Facilitators are More Popular than Dictators: Google Ngram Viewer


 

War or Peace

“Brain Breaks” and other mental stimulation are valuable for increasing group performance as measured by the velocity and innovativeness of ideas. Use Google’s Ngram Viewer as a way to stimulate group energy, teambuilding, and topic related discussion—all at the same time.

Simply turn your browser to http://books.google.com/ngrams and insert two comma separated phrases or terms to compare their occurrence in published English language books over the past 200 years.

For example, in the chart and result above, we compared the occurrences of the terms ‘war’ and ‘peace.’  As you can tell, the use of both terms are on a decline, amplifying the many shades of grey that exist between these two end states. The term ‘war’ remains largely prevalent and the term ’peace’ experienced a slight rise during the Viet-Nam conflict era, the 70’s.

Facilitator vs Dictator

Comparing the term ‘facilitator’ with ‘dictator’ we surprisingly discover that the term ‘facilitator’ become more popular (as measured by frequency of use) around 1995 and the trend appears to be increasing. The message is clear. If you want to be more popular, be a facilitator and not a dictator! Oh well, have some fun on your own, and help get participants back from breaks and lunch in a timely fashion with this tool. For other “Brain Breaks” do not forget to access your FAST alumni resources.

Facilitation Skills

The FAST curriculum on Professional Facilitation Skills details the responsibilities and dynamics mentioned above. Remember friends, nobody is smarter than everybody, so consult your FAST Facilitator Reference Manual or attend a FAST professional facilitative leadership training workshop offered around the world (see MG Rush for a current schedule — an excellent way to earn 40 PDUs from PMI, CDUs from IIBA, or CEUs)

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About Facilitative Leader & Instructor
Biographic Sketch — Terrence Metz Since the end of 1999, Terrence Metz has been a founding principal partner and vice president at Morgan Madison & Company. For over twenty years, through professional and academic endeavors, Terrence has focused on improving group decision-making. His experience has proven that two important components to effective group decision-making are: 1. Higher quality information assures higher quality decisions, 2. Properly managed conflict, generates more “options” to consider—
and groups with more options are proven to make higher quality decisions. Terrence is passionate about using and teaching the FAST Facilitative Leadership Training technique so that people and teams make more informed decisions. Terrence is the lead instructor and primary curriculum developer for MG Rush Performance Learning. He earned his Six Sigma Green Belt® from Motorola University and wrote most of the existing FAST curriculum. Terrence made the FAST technique more robust by adding and enhancing decision-making tools such as PowerBalls and the FAST quantitative SWOT technique that is used worldwide by Fortune 1000 companies. He introduced the concept of holism to the field of structured facilitation as a method for keeping discussions on target and aligning deliverables throughout an organization. Since 1999, Terrence has taught over two hundred classes. With a Baccalaureate in Science from Northwestern University (Evanston, IL) and a MBA from NWU’s Kellogg School of Management, his professional experience has focused on product/ process development and innovation. Terrence has a P&L background in capital goods markets with highly engineered-products and services (eg, Honeywell). He is an expert group facilitator, instructor, and developer of workflow processes and Voice of the Market inputs that accelerate commercial success. His engagements have included strategic development, business planning, problem-solving, continuous improvement, organizational design, process design and improvement, customer cognitivity workshops, and market-based product development and launch. His book "Change or Die: The Business Process Improvement Manual" from CRC Press was published internationally in 2012. Terrence completed additional graduate work in inter-cultural decision-making processes at Marquette University, is a former board member of the Product Development Managers’ Association, and a long-time member of the IAF (International Association of Facilitators), MFNA (Midwest Facilitators Network Association), TMAC (Technology Management Association of Chicago) and WFS (World Future Society). Most importantly, Terrence is an effective listener and equally adept at teaching FAST classes as well as galvanizing consensus around complex issues for organizations and groups.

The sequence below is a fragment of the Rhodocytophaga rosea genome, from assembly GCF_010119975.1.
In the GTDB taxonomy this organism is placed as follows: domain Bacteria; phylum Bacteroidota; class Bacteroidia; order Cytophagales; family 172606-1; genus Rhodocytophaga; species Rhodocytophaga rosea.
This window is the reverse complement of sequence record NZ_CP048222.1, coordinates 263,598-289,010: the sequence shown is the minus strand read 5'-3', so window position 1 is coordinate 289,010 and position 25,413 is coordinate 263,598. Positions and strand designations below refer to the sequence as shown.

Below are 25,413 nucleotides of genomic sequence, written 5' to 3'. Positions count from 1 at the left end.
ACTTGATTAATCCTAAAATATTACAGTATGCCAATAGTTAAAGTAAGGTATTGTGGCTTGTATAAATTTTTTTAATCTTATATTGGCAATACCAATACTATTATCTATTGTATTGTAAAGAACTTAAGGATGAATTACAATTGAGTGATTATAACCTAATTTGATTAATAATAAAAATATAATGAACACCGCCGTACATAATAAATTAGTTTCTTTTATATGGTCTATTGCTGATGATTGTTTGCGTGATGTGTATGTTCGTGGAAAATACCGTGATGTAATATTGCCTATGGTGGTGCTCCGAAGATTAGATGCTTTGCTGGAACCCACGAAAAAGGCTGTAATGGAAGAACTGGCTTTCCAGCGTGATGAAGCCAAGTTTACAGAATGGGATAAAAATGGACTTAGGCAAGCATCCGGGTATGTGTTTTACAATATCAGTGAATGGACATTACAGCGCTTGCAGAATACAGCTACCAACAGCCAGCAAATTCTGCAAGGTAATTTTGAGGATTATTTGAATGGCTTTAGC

3 Responses to Facilitators are More Popular than Dictators: Google Ngram Viewer

  1. Maxine says:

    Fun tool. The word “consultant” is also in decline.

    • Perhaps because the verb “consult” is a contronym. As such, it is never clear whether the consultant is giving me something, or I need to give the consultant something when I “consult” with them. See “consult.”

  2. Pingback: How to Facilitate Key Performance Indicators (KPI) Using an Ishakawa Diagram (ie, Fishbone Analysis) « Facilitative Leadership & Facilitator Training

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